It is around a century since detergent products last had a major impact on trademark law, when the House of Lords decided the Dolly Blue passing off case.
The recent decisions by the European Court of Justice (ECJ) on the community trademark applications made by Henkel and Procter & Gamble for their respective dishwasher and washing machine tablets have brought detergents back into the trademarks limelight.
In the Dolly Blue case, the issue was whether there was protectable goodwill in the dolly or handle that protruded from packets of detergent. The cases before the ECJ concerned a number of issues relating the registrability of trademarks consisting of the shape and overall get-up of products. There are a considerable number of these marks being applied for, both domestically and at OHIM (the curiously-named Office for the Harmonisation of the Internal Market) and these decisions, in which, unlike the Dolly Blue case, the manufacturers lost, will not encourage other applicants. Both cases were final appeals following the refusal of OHIM to grant the trademarks applied for. They reached the ECJ via the OHIM Board of Appeal (BoA), the Court of First Instance (CFI) and the Advocate-General, each of which had upheld the decision of the examiner to refuse the marks, although the CFI decided the case on a somewhat different basis than the BoA.
Between them, the manufacturers had applied for a total of nine trademarks for the get-up of their detergent tablets. The issues in each case were the same, so much so that the Advocate-General issued a combined opinion. The ECJ gave two judgments, one for each company, which were so similar that there was evidently much use of copy and paste.
The core question of the appeals was whether a rectangular or square detergent tablet, combined with a particular arrangement of coloured parts of the tablet, and in the case of Procter & Gamble’s tablets a chamfered edge, had distinctive character. Distinctive character is trademark regulation-speak for inherent distinctiveness, as opposed to distinctiveness acquired by use.
Where the shapes of the tablets were named in the various decisions, curiously the language of 2D rather than 3D geometry was used.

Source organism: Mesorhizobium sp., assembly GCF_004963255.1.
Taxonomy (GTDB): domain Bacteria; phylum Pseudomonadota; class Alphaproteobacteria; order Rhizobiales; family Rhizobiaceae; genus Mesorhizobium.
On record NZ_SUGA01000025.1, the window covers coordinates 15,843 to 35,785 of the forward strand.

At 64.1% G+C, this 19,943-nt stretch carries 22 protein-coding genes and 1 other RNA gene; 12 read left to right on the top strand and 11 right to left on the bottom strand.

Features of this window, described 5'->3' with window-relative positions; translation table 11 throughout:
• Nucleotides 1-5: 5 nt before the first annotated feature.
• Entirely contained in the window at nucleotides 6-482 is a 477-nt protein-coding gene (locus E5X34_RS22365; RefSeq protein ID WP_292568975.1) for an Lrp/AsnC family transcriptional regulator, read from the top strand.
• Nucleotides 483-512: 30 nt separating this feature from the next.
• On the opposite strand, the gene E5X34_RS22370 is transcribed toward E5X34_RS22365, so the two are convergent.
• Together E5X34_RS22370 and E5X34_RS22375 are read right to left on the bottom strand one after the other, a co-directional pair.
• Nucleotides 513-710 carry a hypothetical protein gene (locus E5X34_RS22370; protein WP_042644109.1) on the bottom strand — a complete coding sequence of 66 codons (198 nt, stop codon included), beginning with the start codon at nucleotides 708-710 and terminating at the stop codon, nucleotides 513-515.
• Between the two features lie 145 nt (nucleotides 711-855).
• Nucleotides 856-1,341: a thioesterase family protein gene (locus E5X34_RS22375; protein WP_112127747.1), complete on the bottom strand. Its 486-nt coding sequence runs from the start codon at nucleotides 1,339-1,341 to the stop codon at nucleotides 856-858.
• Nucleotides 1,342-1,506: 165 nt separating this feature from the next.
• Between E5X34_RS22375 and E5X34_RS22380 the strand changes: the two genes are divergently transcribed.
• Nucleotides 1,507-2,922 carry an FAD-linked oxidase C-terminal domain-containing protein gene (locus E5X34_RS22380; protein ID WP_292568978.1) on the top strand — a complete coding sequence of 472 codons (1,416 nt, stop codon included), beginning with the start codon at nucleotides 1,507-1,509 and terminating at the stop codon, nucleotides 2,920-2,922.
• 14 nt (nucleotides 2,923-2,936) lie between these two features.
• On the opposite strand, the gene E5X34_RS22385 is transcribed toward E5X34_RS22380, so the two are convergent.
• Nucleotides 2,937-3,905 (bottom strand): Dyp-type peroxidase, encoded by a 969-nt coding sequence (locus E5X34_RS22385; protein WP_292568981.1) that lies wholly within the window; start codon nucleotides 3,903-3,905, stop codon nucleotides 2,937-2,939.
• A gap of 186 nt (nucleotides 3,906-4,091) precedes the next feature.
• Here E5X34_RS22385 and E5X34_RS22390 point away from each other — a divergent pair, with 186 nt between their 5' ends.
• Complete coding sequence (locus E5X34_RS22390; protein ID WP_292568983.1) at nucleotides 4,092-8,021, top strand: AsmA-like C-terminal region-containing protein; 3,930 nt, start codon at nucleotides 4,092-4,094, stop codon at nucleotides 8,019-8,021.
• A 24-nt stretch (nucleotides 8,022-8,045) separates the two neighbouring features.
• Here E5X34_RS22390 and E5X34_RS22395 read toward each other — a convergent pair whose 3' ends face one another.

The CFI had overturned the BoA’s determination that for ‘shapemarks’ there was a higher threshold of distinctive character to be achieved if the marks were to be registrable, but went on to say that where commonplace shapes were used in a product and where commonly used colours were used, as they are in detergents, that there were insufficient differences to give a trademark distinctive character. The ECJ upheld this analysis.
The decision was based on what the consumer would perceive. It is hard to make out from any of the decisions what evidence was before the courts, but from the frequent use of expressions such as “what the consumer would presume” found in the Advocate-General’s opinion, one suspects not much. It looks as though the consumer behaviours found by the CFI was simply a series of assumptions based on little or even no evidence. Because of this, it is all the more surprising that the ECJ held that issues of what consumers’ perception would be were findings of fact with which the appellate court could not interfere.
The ECJ was in no doubt that both a product shape and its colouring could constitute a trademark. Distinctive character has to be assessed by reference to both the type of product or service on which the trademark is used and by the perception of average consumers of the type of product or service in issue. Upholding the CFI, the ECJ found that consumers do not pay a great deal of attention to the get-up of their dishwasher tablets.
A number of issues of general importance arise from the case, which go further than the refusal of these nine marks and which may well put the cat among the pigeons for those who wish to register product shapemarks.
The first is the court’s approach to the factual issues of the case. It might be right that the average consumer pays little attention to the get-up of dishwasher tablets, but it is troubling that the court made such a positive determination without any reference to evidence. The CFI did not say, “The evidence before us establishes that…”, but merely asserted the approach of the average consumer without context.
The second is that the ECJ used the factual determination of the CFI on this particular case to make statements of general application about product shapemarks generally. These are undoubtedly going to be relied on in future product shape cases.
Third, having reached that conclusion on the basis of the dubious factual findings of the CFI, the ECJ, perhaps acting in fear like a rabbit in the headlights of the onrushing juggernaut of product shape applications, resorted to circular argument by holding that the CFI had not made an error of law.
So, what is the future for trademarks, for product shapes and get-ups? The ECJ makes clear that it is open to trademark proprietors to establish distinctiveness by the thorough use of the marks. Henkel and Procter & Gamble may be distinguishable in the case of an application for an unused product shape trademark supported by clear evidence of the attitude of consumers to the shape of the product in question. This would have to be based on focus groups and survey evidence, and perhaps expert evidence.
One might ask if proprietors would be prepared to undertake the necessary research, rather than putting resources into establishing distinctiveness by use.
This judgment does not quite take us back to the position of Lord Justice Aldous in Philips v Remington – that there is a class of signs which as a matter of law cannot be registered – but unused product shapes de facto, if not de jure, do appear to be such a class.
Andrew Hobson is a partner at Reynolds Porter Chamberlain